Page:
Container shipping lines are in danger of putting future port investment at risk in their demands for terminal-handling cost reductions, according to the recently launched Ports and Terminals Insight report published by global shipping consultancy Drewry.
Terminal operators face a perfect storm of rising costs due to bigger ships, greater business risks from larger liner alliances, softening global demand growth and pressure on terminal-handling prices from cash-strapped carriers.
The financial results of listed port and terminal operators reveal a weakness in organic earnings amid escalating debt levels. Stricter cost rationalization and financial risk reduction will be necessary to retain investment interest. Companies with growth plans are commanding a significant market premium amid diminishing profitability. The market valuation of listed operators remains weak, underlining the cautious assessment of growth in the sector. Drewry’s Port Index, a market-weighted assessment of share price performance of the top-listed operators, slumped 10 percent in the last quarter.
Resisting downward pressure on terminal-handling prices will be challenging, but not impossible, as much depends on local market conditions, and the extent of choice for ever larger ships and alliances.
In a stark warning to container shipping lines, Neil Davidson, Drewry’s senior analyst for ports and terminals, said: “Shipping lines need to be careful how they play the situation. If the returns from investing in and operating terminals fall too far, or the risks become too high (or both), then terminal operators may simply stop investing.”
However, there are some active steps that terminal operators can take to find their way through the storm. According to the new report, they can focus on organic growth hotspots, such as southern Asia and the Middle East, or they can buy market share through acquisitions. South Asia is set to be a star performer in relative terms, with its manufacturing industry likely to take some of the activity previously carried out in China. And in the Middle East, major infrastructure projects are expected to resume after a hiatus caused by the low oil price. Buying market share through acquisitions in an attempt to outperform market growth is a strategy already being pursued by several port groups, including Cosco Shipping Ports, China Merchants Port Holdings and Yildirim Group (Yilport Holdings), all of which made recent high-profile acquisitions.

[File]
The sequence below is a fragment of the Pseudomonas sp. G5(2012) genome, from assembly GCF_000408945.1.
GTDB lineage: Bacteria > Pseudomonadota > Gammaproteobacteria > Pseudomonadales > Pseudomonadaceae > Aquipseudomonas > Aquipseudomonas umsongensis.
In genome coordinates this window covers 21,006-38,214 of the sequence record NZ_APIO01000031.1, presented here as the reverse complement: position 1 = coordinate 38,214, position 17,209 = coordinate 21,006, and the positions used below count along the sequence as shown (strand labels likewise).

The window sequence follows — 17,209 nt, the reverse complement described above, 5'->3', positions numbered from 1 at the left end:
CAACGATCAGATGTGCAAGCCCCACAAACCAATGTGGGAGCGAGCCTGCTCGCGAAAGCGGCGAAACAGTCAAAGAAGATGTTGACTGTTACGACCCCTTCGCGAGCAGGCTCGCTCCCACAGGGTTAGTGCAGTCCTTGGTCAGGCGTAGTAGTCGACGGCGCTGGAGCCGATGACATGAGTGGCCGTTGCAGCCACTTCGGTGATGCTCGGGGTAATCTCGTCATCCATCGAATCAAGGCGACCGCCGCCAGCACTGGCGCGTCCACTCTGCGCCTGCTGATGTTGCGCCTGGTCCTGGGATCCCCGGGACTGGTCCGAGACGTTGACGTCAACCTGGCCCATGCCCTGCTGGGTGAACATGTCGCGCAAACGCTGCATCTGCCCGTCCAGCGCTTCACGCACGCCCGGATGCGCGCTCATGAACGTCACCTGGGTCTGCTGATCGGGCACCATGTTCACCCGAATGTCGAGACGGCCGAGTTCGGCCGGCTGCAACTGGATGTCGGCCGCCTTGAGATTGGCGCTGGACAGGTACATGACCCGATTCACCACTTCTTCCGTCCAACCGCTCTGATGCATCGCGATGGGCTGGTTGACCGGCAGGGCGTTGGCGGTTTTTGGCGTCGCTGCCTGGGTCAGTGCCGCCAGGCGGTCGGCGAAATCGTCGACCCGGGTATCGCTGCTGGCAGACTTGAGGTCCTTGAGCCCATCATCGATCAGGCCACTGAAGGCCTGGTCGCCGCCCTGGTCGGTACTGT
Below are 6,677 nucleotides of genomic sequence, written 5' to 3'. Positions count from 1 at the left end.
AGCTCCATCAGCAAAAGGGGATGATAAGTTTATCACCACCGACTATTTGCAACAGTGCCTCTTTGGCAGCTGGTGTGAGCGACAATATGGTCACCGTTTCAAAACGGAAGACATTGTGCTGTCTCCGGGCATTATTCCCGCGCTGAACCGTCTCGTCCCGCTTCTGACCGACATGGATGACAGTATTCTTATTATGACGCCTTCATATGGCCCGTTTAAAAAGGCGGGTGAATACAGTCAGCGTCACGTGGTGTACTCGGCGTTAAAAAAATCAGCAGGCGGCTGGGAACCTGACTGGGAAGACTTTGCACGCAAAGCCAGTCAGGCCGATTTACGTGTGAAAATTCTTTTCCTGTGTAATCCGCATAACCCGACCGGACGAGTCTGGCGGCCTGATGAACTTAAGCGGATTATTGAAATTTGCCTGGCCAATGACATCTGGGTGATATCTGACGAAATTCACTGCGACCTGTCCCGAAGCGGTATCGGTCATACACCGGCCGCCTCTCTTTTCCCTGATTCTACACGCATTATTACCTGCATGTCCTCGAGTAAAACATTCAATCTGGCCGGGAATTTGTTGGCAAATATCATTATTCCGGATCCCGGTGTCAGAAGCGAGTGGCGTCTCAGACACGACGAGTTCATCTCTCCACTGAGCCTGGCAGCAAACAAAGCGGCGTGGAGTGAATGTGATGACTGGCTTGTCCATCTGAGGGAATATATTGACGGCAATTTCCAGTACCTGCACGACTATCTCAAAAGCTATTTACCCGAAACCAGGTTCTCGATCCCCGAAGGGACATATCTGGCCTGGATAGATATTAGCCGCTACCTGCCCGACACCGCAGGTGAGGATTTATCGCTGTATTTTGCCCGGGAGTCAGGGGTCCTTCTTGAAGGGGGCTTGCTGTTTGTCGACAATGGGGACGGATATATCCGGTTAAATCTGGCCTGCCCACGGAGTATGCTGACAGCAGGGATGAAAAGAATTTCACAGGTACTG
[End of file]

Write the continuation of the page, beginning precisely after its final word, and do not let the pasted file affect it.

But many terminal operators still face a challenging future in the face of rising costs, pricing pressure and increasing risks after years of plenty.
“Our modelling shows that terminal operators will have to live with between 10 and 20 percent higher operating expenditure (opex) and capital expenditure (capex) costs due to bigger ships,” continued Davidson. “Risk is also increasing due to larger alliances, but also because horse trading on port choices between alliance members means that decision-making is not necessarily logical.”